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  1. Innovation Poster Session HRT1215 – Innovation Awards Sydney 11th and 12th Oct 2012 Introduction of a day admission model for implementation of non-invasive ventilationPresenter: Linda Rautela Austin

  2. KEY PROBLEM: Unacceptable wait time for starting non-invasive ventilation (NIV) NIV is the application of mechanical ventilatory support via a face mask for 6-24 hours per day It is essential therapy for patients with chronic respiratory failure due to weakness of the breathing muscles, abnormal chest wall mechanics and some forms of chronic lung disease • Without access to timely and effective NIV such patients have significant risk of worsening symptoms and overt respiratory failure, hospital admission and even death

  3. AIM OF THIS INNOVATION To identify patients with signs of respiratory failure and ascribe an urgency category To commence patients on NIV in a timely fashion according to clinical urgency To reduce adverse events whilst on the waiting list To offer single day admission as an alternative to multi day admission for implementation of NIV with no reduction in clinical outcomes or patient satisfaction

  4. BASELINE DATA Increased pressure on inpatient hospital beds Prolonged waiting times to commencing NIV Adverse events whilst on the waiting list Average wait time for admission & implementation of NIV Annual growth in patients implemented

  5. KEY CHANGES IMPLEMENTED Change to a “Short Stay Admission Process” Evaluation in clinics ascribes urgency category Suitability for short admission determined Consists of two short stay admissions 1. Day admission for implementation of NIV, allied health review and formal education 2. Overnight admission and ventilation review Outpatient clinic and outreach follow-up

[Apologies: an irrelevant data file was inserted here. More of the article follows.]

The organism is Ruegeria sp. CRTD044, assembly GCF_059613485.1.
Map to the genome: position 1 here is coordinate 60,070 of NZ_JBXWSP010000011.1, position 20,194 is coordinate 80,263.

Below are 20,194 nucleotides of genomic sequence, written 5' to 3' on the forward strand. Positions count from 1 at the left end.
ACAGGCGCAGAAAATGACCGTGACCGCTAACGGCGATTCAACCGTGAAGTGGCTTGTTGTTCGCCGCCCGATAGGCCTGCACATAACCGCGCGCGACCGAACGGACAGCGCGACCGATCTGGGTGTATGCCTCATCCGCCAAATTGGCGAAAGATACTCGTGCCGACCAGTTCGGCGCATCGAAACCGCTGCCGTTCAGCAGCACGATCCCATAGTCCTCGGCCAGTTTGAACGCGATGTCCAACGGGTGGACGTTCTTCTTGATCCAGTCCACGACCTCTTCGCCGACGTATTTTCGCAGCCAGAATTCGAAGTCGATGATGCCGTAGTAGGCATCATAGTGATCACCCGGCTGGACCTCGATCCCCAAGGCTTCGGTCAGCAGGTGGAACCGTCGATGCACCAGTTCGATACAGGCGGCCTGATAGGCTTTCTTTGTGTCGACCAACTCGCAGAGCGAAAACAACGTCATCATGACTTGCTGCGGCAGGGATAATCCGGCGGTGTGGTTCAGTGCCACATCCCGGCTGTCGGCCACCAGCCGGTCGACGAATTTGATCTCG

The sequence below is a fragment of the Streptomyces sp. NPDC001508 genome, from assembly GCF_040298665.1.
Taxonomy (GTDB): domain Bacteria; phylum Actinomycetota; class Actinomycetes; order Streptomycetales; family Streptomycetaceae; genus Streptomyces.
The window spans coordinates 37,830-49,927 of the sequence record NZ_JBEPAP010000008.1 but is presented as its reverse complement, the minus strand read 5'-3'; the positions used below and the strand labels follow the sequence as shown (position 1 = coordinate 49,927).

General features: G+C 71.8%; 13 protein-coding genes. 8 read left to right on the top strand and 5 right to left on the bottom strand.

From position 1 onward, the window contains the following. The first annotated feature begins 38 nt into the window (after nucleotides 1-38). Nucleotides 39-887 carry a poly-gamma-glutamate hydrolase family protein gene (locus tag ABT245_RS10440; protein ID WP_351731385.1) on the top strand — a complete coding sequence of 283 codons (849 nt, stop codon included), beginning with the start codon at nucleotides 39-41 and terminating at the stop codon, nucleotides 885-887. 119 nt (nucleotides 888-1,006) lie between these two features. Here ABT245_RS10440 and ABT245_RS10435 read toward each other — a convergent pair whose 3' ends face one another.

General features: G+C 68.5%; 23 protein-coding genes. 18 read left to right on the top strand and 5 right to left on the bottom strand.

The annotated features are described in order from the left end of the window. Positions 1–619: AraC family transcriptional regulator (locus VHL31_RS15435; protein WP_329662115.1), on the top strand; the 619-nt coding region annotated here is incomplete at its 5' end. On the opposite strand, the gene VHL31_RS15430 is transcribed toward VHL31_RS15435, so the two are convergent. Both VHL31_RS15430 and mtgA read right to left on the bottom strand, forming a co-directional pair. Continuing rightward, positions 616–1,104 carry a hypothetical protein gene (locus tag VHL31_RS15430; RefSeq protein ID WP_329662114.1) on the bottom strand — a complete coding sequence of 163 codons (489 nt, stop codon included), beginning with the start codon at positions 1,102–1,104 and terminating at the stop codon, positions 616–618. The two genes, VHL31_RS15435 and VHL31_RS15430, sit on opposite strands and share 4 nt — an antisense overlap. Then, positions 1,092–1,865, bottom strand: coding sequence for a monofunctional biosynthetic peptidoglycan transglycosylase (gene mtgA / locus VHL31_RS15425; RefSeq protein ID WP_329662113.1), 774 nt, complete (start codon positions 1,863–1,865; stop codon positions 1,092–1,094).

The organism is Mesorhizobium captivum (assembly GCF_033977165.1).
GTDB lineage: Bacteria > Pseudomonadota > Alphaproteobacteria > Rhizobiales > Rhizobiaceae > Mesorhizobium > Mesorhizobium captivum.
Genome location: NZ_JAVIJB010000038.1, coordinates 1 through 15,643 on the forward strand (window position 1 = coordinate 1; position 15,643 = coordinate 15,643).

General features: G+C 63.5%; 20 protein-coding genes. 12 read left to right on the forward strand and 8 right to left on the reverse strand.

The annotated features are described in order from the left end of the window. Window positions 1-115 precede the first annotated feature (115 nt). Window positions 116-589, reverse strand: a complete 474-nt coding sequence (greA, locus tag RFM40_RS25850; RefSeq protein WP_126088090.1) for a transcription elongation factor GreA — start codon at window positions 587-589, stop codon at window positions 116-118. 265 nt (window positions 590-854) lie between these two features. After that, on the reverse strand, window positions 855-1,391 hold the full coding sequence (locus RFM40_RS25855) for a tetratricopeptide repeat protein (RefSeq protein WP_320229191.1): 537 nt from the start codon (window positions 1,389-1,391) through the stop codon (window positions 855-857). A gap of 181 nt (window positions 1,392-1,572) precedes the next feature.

6. OUTCOMES P= 0.02 Pre Post Day Admission Model Average wait time for admission & implementation of NIV

  7. OUTCOMES • Reduction in adverse events • No difference in the effectiveness of treatment: Short stay model as effective as previous model of care • Cost benefit: • Average IP cost + sleep study = $9200 • Day Admission model + sleep study = $2200 Numbers of patients June 05 – Nov 07 Dec 07 – June 12 Adverse events on waiting list (death or admission to hospital) Effectiveness of Ventilation

  8. LESSONS LEARNT With careful patient assessment and selection a multi day admission for implementation of NIV can be reduced to a short stay process with the following benefits: Identification of early signs of respiratory failure and urgency category ascribed to commence NIV Rapid initiation of NIV Reduced hospital LOS Decreased waiting time Improved patient acceptance and control No loss of clinical efficacy/detrimental effects Improved process of patient education Increased out patient follow up ◦ Allied health, phone calls Areas requiring ongoing vigilance and improvement: Scheduling – patient and staff Assessment of patients referred from other hospitals - particularly current inpatients Staff communication processes to ensure appropriate follow up Troubleshooting for patients in more remote locations Model not suitable for all patients with VRSS admission waiting times remaining long for some: ◦ Physically disabled requiring carers ◦ Geographically isolated ◦ Delay of interhospital transfer (from ICU)

  9. ACKNOWLEDGMENTS: Dr Mark Howard - Director of VRSS Ian Batchelder Nicole Sheers Mel Holmes, Amanda McLaughlin, Judith Hamilton-Smith, Taasha Chu VRSS Outreach Service David Berlowitz Staff of 5 West, Austin Health